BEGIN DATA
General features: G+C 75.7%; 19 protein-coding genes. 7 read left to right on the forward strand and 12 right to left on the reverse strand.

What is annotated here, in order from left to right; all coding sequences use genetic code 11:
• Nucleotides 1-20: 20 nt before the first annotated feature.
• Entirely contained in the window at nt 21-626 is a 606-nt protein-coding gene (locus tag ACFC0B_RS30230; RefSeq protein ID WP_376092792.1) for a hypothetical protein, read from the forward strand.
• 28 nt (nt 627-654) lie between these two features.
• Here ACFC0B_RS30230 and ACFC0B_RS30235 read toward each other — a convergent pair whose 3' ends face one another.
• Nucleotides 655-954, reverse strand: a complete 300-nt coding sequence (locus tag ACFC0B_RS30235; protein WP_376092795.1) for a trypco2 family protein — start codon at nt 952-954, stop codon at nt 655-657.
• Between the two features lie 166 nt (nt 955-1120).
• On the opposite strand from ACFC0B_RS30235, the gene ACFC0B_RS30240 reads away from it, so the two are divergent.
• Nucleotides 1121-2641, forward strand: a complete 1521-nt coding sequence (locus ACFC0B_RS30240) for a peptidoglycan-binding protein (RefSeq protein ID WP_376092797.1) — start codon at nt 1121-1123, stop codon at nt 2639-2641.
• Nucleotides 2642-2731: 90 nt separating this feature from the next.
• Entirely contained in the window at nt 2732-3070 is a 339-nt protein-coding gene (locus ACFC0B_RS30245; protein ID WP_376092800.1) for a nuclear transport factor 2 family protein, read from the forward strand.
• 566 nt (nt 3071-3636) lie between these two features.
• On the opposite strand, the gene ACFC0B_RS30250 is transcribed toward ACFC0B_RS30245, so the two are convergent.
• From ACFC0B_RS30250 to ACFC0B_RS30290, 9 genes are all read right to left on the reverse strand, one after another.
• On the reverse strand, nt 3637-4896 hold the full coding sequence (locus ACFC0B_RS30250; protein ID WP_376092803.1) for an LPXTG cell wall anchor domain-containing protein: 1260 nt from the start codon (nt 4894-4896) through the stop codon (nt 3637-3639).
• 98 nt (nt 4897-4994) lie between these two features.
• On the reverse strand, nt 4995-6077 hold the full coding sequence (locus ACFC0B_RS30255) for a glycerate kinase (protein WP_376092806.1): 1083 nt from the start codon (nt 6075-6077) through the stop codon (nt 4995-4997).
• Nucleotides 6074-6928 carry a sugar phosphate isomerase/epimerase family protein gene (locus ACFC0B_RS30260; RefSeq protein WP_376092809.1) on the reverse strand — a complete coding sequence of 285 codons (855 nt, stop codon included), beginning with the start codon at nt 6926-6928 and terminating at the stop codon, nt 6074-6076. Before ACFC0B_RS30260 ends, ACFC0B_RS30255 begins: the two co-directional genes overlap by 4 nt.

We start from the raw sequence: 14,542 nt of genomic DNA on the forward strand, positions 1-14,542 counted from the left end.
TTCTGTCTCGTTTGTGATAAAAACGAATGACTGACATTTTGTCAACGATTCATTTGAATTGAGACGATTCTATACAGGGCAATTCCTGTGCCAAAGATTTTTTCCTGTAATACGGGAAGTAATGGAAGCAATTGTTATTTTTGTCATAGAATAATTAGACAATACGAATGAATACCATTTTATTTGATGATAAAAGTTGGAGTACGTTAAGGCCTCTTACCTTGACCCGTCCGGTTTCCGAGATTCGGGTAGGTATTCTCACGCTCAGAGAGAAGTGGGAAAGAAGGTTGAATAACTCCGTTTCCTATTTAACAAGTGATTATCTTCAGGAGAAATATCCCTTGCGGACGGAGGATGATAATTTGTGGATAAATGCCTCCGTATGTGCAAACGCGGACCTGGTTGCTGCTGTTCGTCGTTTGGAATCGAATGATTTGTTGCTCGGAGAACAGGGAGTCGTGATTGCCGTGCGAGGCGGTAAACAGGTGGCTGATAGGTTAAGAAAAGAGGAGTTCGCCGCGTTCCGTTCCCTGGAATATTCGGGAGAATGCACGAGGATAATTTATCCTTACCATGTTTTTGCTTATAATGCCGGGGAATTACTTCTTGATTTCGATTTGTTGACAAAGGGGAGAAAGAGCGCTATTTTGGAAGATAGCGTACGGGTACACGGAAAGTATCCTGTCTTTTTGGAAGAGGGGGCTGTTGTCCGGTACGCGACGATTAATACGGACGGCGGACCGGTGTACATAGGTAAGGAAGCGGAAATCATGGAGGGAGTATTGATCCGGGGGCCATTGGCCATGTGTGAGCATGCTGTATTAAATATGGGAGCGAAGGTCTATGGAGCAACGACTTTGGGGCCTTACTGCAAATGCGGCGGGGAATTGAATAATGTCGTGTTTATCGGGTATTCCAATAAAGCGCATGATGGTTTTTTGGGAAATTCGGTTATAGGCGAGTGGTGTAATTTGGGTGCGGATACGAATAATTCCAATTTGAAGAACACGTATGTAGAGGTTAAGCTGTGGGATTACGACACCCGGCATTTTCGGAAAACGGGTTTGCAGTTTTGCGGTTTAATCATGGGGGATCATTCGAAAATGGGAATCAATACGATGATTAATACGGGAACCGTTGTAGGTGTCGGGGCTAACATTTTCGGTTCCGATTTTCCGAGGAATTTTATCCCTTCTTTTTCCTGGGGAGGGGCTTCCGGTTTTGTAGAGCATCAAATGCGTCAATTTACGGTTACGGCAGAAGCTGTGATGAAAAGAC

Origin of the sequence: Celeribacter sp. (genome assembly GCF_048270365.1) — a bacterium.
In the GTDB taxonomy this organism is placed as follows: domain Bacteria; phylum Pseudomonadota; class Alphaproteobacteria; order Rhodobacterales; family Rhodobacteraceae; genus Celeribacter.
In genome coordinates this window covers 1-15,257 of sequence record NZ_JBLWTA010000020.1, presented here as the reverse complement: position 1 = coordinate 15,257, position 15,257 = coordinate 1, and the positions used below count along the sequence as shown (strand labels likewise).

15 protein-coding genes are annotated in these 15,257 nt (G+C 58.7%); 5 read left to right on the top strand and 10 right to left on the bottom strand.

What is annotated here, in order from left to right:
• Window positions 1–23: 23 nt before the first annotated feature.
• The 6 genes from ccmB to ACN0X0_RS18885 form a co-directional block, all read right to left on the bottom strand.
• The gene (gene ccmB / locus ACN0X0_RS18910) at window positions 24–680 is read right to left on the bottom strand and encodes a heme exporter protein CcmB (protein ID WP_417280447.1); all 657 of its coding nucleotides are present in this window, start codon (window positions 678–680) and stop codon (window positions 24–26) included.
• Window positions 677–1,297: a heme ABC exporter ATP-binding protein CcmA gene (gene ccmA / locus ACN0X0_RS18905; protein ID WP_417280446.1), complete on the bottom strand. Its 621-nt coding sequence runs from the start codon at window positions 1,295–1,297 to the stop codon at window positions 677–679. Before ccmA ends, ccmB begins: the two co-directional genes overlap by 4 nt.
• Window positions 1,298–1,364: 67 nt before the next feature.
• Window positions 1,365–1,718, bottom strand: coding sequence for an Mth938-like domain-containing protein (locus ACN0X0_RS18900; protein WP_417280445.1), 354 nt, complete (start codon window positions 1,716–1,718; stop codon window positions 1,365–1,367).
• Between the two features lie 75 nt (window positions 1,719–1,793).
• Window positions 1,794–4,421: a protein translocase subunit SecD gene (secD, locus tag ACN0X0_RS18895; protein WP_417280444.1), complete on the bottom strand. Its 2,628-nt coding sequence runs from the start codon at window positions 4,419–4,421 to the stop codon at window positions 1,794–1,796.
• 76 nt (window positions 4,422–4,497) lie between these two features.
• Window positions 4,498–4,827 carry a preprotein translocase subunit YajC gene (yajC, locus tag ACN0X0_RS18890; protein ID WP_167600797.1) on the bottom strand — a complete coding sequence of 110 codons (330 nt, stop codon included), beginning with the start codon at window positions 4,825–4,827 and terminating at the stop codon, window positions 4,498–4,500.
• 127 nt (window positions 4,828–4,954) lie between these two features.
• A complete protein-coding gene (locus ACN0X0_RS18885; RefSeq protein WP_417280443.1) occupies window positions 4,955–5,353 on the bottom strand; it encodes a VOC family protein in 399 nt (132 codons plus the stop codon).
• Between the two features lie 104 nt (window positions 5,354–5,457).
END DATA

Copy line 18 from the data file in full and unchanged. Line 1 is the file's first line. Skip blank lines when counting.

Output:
• On the reverse strand, nt 4995-6077 hold the full coding sequence (locus ACFC0B_RS30255) for a glycerate kinase (protein WP_376092806.1): 1083 nt from the start codon (nt 6075-6077) through the stop codon (nt 4995-4997).